I still haven’t bottled my current batch and although I had hoped to tonight it once again looks like it won’t happen. My current batch is an altbier – this is basically a dark lager – very much a German style. I chose this because I made the beer originally at the start of February when it was still quite cool. I usually do the fermentation in the subfloor under our house where it is dark and cool and peaceful and quiet – all good traits for a fermentation space. Now, of course, it is hitting 90 degrees outside, but the fermentation finished a while ago. I am trusting to the quality of my sterilization technique to preserve the beer since it has been sitting too long. Of course the natural anti-bacterial properties of whatever alcohol has been produced help out here. I am not a true beer geek so I don’t know the alcohol content. If I were I would have done a hydrometer reading and would know.
Anyway, making beer is easy – really easy. And it is close to foolproof, much cheaper than buying it and it tastes really good too. So what’s not to like?
I made the altbier sort of from a kit. I get my ingredients from Beer, Beer and More Beer in Concord. These guys are hardcore. Take a look at the semi-professional beer brewing equipment. Then realize that all you really need are a couple of plastic buckets with lids, some plastic pipe, an airlock, a big stockpot and bottles and caps and a capper for when it is all ready.
So the altbier I made uses a pound of Crystal Malt 40L and 4 ounces of chocolate malt, plus 8 pounds of German Pils malt extract. Right there you know this beer has a little bit of body to it. That is a more than normal amount of malt which means more than normal amount of alcohol and flavor producing sugars which in turn means more alcohol and more depth to the beer. The chocolate malt has nothing to do with ice cream nor with chocolate. It refers to color really and means that this is going to be a nice dark brown kind of beer. So what you do is that you basically set three gallons of water boiling in your stockpot and put your grains (that’s the malt but not the malt extract) in a mesh bag to steep in the water – just like tea. When the water gets close to boiling you fish the mesh bag out again and carefully squeeze all the tasty juices out of it into the pot again. I do that with teabags too, but I’m weird and like my tea REALLY strong. Then you stir in the malt extract. This is a thick syrupy substance that is made by doing what we did above with a lot more grains and then slowly reducing the liquid down to a syrup.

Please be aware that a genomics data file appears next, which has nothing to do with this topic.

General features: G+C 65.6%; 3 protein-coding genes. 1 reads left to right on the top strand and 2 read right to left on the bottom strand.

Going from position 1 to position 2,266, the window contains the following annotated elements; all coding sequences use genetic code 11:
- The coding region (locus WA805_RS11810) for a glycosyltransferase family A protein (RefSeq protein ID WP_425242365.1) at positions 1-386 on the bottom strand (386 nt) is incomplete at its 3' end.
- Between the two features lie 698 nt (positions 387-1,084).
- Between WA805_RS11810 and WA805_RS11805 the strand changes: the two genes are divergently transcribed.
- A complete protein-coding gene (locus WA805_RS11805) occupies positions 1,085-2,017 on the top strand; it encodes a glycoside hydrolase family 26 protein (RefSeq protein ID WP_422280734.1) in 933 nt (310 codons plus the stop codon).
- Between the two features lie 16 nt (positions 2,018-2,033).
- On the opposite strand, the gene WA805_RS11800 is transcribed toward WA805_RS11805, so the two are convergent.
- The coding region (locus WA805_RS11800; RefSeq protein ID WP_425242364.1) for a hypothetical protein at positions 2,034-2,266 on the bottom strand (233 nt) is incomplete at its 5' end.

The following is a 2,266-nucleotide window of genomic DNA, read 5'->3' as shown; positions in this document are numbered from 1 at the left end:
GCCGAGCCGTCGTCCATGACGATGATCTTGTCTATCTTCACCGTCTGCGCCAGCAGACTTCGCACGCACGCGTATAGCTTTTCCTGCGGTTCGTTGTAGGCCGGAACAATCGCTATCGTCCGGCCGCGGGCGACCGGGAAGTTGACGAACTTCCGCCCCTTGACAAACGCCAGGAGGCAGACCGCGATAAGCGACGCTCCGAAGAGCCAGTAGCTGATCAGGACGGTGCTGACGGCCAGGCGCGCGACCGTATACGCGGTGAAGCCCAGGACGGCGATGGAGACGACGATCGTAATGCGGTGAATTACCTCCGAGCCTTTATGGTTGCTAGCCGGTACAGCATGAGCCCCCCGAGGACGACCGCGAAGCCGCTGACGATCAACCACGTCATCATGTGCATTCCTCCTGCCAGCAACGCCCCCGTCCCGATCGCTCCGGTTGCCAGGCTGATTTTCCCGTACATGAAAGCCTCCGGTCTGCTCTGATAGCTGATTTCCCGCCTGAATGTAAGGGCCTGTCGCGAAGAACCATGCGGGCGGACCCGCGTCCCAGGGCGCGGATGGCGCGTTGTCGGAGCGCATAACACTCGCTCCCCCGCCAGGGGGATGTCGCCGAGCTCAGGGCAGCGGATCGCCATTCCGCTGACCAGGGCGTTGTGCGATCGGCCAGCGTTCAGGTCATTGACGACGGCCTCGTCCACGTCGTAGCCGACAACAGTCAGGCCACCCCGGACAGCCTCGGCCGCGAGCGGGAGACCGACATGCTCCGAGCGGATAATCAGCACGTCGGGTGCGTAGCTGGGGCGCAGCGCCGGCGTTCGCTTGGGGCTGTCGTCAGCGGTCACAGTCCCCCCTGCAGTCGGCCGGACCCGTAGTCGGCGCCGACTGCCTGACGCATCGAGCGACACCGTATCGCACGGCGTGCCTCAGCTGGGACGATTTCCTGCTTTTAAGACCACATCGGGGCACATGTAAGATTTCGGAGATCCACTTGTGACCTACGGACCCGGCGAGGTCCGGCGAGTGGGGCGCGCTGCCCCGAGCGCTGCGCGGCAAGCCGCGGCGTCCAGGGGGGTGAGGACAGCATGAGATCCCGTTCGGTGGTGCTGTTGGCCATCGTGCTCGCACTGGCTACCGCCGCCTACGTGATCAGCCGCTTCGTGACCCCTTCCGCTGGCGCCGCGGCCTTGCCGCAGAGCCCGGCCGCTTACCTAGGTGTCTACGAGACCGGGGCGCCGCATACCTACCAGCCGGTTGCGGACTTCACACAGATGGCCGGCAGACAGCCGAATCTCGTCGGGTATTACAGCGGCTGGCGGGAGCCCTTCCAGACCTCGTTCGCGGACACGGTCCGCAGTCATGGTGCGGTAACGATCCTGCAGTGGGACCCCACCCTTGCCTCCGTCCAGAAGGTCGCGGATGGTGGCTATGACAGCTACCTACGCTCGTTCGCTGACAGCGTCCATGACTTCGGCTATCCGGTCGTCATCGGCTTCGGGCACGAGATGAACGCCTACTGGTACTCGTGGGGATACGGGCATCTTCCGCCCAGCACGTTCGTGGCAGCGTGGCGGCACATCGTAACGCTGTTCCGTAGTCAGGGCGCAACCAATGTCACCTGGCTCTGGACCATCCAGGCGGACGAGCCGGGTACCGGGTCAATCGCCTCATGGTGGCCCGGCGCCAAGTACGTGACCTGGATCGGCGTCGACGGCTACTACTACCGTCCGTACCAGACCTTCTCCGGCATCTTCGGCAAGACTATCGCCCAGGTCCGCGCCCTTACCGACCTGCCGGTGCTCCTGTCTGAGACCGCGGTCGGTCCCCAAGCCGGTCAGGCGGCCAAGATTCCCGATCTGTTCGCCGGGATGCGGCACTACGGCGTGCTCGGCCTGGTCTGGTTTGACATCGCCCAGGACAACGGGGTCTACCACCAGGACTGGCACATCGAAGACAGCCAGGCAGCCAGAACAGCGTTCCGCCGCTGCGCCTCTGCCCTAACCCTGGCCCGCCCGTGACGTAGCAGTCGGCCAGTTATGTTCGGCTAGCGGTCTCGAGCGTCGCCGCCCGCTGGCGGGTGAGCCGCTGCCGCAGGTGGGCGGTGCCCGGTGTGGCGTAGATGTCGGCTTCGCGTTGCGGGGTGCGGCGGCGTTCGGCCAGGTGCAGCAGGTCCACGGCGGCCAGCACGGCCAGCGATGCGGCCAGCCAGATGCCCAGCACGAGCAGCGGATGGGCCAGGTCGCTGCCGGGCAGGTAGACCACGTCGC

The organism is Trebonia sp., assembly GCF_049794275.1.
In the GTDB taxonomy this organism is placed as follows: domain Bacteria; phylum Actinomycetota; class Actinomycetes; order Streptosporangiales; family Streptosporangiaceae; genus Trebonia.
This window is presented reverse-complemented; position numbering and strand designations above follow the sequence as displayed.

So what is going on here? First, I should explain about the malt. Malt in this case means malted barley grain. This is barley that is allowed to germinate (start sprouting) and is then roasted. This process results in a very surprising amount of caramelized sugar in the grain. Degrees of malt are obtained by amount of roasting. Dark malts are richer deeper browns and have more caramelization. Really dark malts are basically burnt – this is how you get your black beers like stouts and porters. Crystal malts are basically malts roasted to a theoretical ideal balance of caramel and sugar. There are hundreds – even thousands – of kinds of malts.
Once all your malt is in you leave it to boil – you want somewhere between a rolling boil and a simmer. You leave it typically for an hour. This does several things. It effectively blends flavors and cooks some of the components. It kills bad bugs. It is during the boil that you add hops. Technically speaking hops are not necessary in beer. They are a johnny-come-lately addition introduced about six hundred years ago to add flavor and to provide some astringent anti-bacterial properties. Remember that one of the reasons for beer’s popularity is that until the nineteenth century sanitation and water supplies were iffy at best. People knew that drinking beer or watered beer was safer than drinking water.
Anyway, hops are used for bittering – introducing that slightly bitter flavor that many beers have – and for aroma – a lovely herbal, flowery smell that can be very distinctive. Bittering hops get added earlier in the boil and my recipe called for 1 and a half ounces of northern brewer hops added at the start of the boil for bittering. It then asks for an ounce of hallertauer hops five minutes before the end of the boil for flavor and possibly some aroma and another ounce of hallertauer in the final minute of the boil purely for aroma. My kids positively HATE this stage of beer making – they don’t like the combination of malt and hop smells. Personally I quite like it but then I know where it is leading…